While J-5 and J-6 are basically useless as fighters, they would be great cruise missiles loaded up with bombs on a one-way trip.
North Korea’s Korean People's Army Air Force (KPAAF)—referred to as the Air and Anti-Air Force Command in South Korean documents—is not in the top ranks of the world’s air forces.
However, the North Korean forces are fanatically devoted to Kim Jong-Un and the Kim regime—which more resembles a Confucian monarchy with Stalinist stylings than Soviet-style communism. The regime’s survival is their survival, and thus the so-called Korean People’s Army is a dedicated to their supreme leader and is likely to put up a fanatical defense in the event of a renewed war.
Even the antiquated junk that the KPAAF possesses can be used to good effect by a fanatically determined enemy.
(This first appeared in 2017.)
Among the most antiquated and obsolete aircraft in the North Korean air force is the Shenyang J-5, a Chinese copy of the 1950s-era Mikoyan Gurevich MiG-17 Fresco. North Korea is thought to possess roughly 106 of the antiquated fighters. Another antique fighter in the North Korean inventory is the Shenyang J-6, a Chinese derivative of the Mikoyan Gurevich MiG-19 Farmer. The North Koreans have roughly 97 of the obsolete supersonic fighters.
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Both the J-5 and the J-6 are hopelessly obsolete, and if anything, during regular combat operations would simply be missile sponges for American and South Korean fighters and surface-to-air missile batteries. In fact, that is perhaps not a bad mission for these aircraft—surface-to-air missiles and weapons such as the AIM-120 AMRAAM are expensive and inventories are relatively limited. Shooting them down would soak up vital inventories of interceptor missiles.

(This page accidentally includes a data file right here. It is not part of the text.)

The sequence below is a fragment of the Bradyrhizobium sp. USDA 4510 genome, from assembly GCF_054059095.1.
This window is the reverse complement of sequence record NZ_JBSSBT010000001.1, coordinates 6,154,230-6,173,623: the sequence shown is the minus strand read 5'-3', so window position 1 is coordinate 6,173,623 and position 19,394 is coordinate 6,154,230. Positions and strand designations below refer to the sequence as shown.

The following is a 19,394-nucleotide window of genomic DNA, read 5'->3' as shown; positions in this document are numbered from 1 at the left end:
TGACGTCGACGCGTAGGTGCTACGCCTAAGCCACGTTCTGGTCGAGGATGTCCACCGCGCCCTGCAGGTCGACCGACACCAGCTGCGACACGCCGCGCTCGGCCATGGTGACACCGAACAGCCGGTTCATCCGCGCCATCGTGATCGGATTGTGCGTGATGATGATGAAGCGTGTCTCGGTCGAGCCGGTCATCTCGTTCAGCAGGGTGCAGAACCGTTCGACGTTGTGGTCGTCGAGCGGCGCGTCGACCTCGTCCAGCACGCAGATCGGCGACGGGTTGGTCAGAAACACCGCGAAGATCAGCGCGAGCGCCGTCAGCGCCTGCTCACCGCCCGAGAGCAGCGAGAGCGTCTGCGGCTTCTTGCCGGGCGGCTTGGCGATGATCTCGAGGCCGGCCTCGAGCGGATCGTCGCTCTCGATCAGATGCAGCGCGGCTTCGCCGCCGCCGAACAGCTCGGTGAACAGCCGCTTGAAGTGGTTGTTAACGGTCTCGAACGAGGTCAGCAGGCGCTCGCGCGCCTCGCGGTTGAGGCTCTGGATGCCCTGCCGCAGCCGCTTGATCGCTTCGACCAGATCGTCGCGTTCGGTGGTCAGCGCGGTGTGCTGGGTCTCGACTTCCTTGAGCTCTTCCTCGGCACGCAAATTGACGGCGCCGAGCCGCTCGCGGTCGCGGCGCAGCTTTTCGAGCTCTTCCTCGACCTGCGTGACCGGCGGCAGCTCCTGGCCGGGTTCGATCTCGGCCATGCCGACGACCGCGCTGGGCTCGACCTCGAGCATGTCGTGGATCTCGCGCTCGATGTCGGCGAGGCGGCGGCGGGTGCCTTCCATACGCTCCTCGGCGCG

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If for example, if war were to break out and a North Korean J-5 were to cross into South Korean airspace in an attempt to attack a ground target, allied force would shoot it down. But even a single Patriot PAC-3 missile costs more than $3 million. Moreover, interceptor missiles are usually salvoed in pairs during an operational launch. Thus while the North Korea loses an antique J-5, the United States would have expended $6 million and used up a portion of its missile inventory that might have been better utilized to defend against a more important threat such as a ballistic missile. Even an air-to-air missile shot using an AMRAAM would cost well over a million dollars—especially if it was a late model AIM-120D.
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However, in the event of a war, the United States and South Korea couldn’t simply avoid engaging such an aerial target—especially if it was a civilian installation or some sort vital military asset. Moreover, against an enemy like North Korea, there is no way for the defender to know that such an attacking aircraft is not carrying some sort of chemical or biological weapon—in which case, even shooting the aircraft down is problematic.
There is also the outside chance that the North Korean forces are as fanatically as the Imperial Japanese were during World War II. As noted earlier, North Korea less resembles an Eastern European Communist state than it does an Asian monarchy in many ways. As the Japanese demonstrated during the Second World War, there is no better weapons guidance system than a kamikaze pilot. Indeed, while J-5 and J-6 are basically useless as fighters, they would be great cruise missiles loaded up with bombs on a one-way trip. If even only a few got through to their targets, it might be worth it for a regime that knows that it is about to be destroyed.